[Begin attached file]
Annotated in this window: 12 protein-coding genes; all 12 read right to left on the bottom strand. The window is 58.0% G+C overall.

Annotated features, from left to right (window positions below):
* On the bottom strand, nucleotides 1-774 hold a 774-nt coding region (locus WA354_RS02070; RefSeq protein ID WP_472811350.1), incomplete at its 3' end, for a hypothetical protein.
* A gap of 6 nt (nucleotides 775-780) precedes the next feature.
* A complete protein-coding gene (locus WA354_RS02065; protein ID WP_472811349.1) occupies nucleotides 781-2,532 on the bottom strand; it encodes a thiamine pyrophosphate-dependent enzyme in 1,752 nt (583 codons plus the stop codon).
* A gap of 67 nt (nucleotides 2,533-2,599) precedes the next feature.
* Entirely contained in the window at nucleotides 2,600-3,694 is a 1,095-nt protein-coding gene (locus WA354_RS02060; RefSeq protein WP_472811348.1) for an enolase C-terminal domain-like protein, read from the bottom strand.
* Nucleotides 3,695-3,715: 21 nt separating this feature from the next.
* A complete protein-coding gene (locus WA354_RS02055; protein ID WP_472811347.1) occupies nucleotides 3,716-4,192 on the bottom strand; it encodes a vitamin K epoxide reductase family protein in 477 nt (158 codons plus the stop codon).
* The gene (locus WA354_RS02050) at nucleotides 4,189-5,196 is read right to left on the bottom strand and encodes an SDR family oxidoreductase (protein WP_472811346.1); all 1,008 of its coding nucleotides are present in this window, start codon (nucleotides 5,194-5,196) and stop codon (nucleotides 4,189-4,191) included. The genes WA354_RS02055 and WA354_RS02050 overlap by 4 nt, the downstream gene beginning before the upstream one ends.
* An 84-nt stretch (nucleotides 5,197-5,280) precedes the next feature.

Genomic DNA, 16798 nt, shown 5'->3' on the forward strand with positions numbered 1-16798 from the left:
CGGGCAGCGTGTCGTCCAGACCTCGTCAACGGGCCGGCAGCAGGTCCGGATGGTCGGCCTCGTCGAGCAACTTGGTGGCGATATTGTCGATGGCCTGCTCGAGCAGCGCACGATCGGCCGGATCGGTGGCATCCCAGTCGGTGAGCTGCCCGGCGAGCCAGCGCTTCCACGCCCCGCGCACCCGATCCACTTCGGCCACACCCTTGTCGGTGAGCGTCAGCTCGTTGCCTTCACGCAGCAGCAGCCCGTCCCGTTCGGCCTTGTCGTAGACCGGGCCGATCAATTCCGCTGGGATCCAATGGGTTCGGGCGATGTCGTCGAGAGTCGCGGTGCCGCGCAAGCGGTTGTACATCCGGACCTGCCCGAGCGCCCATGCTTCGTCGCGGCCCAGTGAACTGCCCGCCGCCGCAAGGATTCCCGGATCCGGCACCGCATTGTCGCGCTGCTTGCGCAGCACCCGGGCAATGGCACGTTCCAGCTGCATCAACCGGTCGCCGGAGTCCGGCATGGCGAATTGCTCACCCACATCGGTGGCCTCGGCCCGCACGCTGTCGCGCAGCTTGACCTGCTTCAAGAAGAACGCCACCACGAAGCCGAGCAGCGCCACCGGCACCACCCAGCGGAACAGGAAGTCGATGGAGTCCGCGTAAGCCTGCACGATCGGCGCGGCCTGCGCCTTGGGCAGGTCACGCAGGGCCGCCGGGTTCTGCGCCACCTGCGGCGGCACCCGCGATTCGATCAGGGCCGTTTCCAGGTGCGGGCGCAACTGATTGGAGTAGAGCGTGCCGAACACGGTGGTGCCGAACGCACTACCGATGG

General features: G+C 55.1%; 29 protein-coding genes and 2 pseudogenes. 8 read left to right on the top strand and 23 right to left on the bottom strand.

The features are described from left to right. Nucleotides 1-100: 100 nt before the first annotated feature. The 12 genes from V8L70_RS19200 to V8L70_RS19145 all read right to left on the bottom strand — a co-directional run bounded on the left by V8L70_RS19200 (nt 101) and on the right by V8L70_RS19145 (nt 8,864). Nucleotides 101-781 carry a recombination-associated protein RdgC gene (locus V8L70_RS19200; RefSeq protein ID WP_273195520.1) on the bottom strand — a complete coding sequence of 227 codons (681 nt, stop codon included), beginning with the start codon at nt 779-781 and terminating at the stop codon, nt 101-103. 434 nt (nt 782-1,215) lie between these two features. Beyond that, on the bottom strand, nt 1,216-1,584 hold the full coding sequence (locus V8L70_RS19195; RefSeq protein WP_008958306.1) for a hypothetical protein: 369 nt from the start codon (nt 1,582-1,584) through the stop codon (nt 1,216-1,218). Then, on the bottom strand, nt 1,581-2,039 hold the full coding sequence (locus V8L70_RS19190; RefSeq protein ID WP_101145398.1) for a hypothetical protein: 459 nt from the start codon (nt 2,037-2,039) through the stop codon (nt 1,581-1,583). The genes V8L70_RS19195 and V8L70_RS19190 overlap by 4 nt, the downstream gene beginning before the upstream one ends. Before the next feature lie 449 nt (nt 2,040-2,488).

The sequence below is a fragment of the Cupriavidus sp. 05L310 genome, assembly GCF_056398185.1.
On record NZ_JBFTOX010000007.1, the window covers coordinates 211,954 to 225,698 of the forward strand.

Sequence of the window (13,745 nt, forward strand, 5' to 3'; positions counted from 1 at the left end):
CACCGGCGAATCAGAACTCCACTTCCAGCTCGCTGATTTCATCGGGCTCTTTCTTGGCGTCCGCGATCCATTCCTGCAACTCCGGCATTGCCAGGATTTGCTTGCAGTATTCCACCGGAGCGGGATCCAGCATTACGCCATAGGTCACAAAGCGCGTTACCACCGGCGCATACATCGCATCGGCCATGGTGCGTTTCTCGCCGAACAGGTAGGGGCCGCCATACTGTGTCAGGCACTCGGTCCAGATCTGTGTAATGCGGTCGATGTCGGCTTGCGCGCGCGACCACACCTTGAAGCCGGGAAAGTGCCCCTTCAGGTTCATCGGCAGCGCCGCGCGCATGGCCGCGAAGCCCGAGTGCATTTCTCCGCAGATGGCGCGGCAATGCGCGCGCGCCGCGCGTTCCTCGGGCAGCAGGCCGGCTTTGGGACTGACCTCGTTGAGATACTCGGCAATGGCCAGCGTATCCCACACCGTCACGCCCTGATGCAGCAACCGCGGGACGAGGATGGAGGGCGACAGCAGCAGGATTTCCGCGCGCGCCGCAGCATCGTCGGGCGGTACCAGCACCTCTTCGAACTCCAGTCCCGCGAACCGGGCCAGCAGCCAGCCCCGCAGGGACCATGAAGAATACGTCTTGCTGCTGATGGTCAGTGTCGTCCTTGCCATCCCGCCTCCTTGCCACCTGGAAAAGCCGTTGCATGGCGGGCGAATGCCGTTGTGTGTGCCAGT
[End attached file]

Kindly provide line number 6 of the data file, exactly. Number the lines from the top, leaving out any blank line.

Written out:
* A gap of 67 nt (nucleotides 2,533-2,599) precedes the next feature.